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Re: DS in danger of being kicked out of CS degree, advice?
« Reply #9 on: May 12, 2018, 03:04:07 AM »
You say it's elective courses. There should be a million elective courses that are not philosophy? Just take a re-sit on the exams if possible or take another course that's more in his line of interest. Quiting your degree two courses before graduation would be a waste of the 4 years of effort.

If he's really heavily burnt out he could take a little break and finish the degree next semester?

tomita

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Re: DS in danger of being kicked out of CS degree, advice?
« Reply #10 on: May 12, 2018, 11:47:57 AM »
thanks all again,
-there are deeper issues with anxiety mixed in as well, he is addressing them
-as for the dramatic content, it came to us as a shock, we suspected the things are not great
but not that bad..
-there are 5 electives remaining, the weird fact is he failed 2, weird because electives should be fun and easier than the hard core subjects which he passed well.

I see the value of taking a break and doing some physical work etc, but don't know if the education system here allows for that.

Likely he'll take a lower course load even if takes longer,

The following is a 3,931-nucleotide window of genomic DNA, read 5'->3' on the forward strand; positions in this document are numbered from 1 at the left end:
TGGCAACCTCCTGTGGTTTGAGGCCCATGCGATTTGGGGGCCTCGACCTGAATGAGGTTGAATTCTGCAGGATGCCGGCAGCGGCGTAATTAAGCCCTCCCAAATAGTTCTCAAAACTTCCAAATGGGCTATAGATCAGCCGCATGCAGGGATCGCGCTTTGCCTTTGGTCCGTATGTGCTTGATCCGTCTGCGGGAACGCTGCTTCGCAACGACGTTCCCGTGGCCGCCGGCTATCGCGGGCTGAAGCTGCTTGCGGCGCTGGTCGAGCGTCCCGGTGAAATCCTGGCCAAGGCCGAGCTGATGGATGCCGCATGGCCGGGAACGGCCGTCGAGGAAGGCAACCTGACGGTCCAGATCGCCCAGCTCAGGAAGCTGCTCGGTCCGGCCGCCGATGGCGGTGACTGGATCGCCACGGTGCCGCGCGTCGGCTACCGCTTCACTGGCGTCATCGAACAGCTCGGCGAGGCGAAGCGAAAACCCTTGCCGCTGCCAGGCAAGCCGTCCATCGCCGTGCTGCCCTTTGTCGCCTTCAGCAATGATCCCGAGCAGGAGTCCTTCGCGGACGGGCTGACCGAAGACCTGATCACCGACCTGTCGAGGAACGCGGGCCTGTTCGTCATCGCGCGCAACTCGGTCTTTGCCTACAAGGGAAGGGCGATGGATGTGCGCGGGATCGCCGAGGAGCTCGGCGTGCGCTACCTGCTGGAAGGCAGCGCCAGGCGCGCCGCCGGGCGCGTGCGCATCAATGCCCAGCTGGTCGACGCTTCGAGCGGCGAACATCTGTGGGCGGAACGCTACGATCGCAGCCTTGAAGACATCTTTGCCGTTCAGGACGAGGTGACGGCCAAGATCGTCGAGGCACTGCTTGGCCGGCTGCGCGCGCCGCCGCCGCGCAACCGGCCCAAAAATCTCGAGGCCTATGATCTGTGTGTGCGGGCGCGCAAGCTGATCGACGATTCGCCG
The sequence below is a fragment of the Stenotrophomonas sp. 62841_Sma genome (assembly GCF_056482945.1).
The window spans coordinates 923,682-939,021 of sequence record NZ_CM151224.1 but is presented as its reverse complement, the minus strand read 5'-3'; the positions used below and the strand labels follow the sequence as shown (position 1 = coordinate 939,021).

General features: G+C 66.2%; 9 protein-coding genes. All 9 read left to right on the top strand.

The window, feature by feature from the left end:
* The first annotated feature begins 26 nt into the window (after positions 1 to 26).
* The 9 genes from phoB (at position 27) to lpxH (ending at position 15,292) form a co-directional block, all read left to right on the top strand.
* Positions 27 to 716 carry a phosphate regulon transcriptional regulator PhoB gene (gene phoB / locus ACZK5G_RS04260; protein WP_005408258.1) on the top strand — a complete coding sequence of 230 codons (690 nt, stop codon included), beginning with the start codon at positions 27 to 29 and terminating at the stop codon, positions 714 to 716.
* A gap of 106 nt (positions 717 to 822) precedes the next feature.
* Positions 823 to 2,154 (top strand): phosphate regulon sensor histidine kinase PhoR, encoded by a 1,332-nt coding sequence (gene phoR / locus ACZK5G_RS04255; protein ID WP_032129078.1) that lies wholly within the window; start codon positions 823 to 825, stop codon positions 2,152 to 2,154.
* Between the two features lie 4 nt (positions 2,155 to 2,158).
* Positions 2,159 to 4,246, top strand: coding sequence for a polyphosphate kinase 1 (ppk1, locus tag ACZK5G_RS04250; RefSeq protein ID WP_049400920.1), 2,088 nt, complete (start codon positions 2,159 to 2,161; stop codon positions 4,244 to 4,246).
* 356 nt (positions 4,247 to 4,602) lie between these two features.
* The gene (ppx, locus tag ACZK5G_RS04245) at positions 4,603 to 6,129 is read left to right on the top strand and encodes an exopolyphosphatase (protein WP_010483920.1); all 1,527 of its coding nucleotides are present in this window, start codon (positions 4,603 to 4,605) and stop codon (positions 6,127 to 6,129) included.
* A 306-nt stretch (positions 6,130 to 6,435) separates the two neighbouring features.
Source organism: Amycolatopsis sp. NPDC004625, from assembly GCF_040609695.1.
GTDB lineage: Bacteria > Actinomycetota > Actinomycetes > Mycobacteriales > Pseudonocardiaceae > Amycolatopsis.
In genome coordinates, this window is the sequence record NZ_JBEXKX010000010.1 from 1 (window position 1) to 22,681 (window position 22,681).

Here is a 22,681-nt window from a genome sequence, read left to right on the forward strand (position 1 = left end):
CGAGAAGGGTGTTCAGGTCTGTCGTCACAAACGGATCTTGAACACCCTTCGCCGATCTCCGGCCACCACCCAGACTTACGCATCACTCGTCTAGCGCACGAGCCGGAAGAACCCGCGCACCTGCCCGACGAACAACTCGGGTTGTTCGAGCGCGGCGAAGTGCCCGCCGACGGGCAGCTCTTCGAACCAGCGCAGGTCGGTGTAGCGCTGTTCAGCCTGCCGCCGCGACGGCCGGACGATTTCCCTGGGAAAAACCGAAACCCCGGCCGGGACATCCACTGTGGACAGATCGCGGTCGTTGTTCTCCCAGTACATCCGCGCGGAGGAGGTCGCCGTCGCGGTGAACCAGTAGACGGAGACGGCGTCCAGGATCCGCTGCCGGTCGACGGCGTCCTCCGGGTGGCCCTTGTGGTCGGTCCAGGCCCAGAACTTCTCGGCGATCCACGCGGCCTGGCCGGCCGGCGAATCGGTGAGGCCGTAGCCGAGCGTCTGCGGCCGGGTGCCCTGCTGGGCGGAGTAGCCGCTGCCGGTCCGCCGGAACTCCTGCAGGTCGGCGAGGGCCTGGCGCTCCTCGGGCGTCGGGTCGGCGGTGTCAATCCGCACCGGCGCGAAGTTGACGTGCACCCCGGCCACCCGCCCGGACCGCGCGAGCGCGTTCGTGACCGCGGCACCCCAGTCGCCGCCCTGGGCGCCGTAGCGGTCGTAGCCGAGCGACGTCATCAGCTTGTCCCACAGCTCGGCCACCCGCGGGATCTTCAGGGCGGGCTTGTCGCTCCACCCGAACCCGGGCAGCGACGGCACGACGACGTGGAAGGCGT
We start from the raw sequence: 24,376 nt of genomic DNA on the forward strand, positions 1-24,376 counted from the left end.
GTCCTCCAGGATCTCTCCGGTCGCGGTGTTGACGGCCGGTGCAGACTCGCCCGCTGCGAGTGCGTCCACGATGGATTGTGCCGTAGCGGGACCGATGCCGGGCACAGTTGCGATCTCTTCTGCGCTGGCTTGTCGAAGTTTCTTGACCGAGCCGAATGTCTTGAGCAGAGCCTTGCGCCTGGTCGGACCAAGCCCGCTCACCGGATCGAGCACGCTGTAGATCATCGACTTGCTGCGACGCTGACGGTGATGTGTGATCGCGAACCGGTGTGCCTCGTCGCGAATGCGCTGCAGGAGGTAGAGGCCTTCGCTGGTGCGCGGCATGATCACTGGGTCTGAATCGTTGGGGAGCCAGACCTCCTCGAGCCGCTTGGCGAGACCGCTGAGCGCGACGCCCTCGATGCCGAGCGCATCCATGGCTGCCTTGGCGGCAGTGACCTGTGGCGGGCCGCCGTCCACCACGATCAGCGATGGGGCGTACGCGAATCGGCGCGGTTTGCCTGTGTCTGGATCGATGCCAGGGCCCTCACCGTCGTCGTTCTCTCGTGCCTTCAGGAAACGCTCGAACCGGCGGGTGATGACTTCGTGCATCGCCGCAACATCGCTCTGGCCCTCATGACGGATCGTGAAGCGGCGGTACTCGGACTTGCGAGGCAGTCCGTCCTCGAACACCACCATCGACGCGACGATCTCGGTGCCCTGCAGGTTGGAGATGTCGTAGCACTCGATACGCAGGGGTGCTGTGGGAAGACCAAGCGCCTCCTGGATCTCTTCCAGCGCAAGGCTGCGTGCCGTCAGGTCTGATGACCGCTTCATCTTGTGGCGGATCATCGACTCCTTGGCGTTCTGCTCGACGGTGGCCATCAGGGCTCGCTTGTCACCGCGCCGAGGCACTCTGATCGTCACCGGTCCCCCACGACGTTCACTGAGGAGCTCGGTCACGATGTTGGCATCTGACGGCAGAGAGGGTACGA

MoStache

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Re: DS in danger of being kicked out of CS degree, advice?
« Reply #11 on: May 12, 2018, 01:21:57 PM »
Well, I have a CS degree and I had a higher GPA in CS classes than electives and I HATED my philosophy class (the way it was taught).  So...  I would encourage you not to think of your DS's feelings as "weird".  I think it's weird that so many people spend so much of their time and money doing what other people tell them to do without any good reason why.  I found some of my elective classes to be completely pointless and that stressed me out waaaaay more than the classes that were more intellectually challenging.

I would encourage DS to pick any classes he wants that fit the requirements to graduate.  Don't choose classes "he thinks he should take" - take the classes that he thinks will be the most fun/easy so he can get a degree and be done with it.  For instance, I took "introduction to guitar" and "handball" among other classes to fulfill requirements.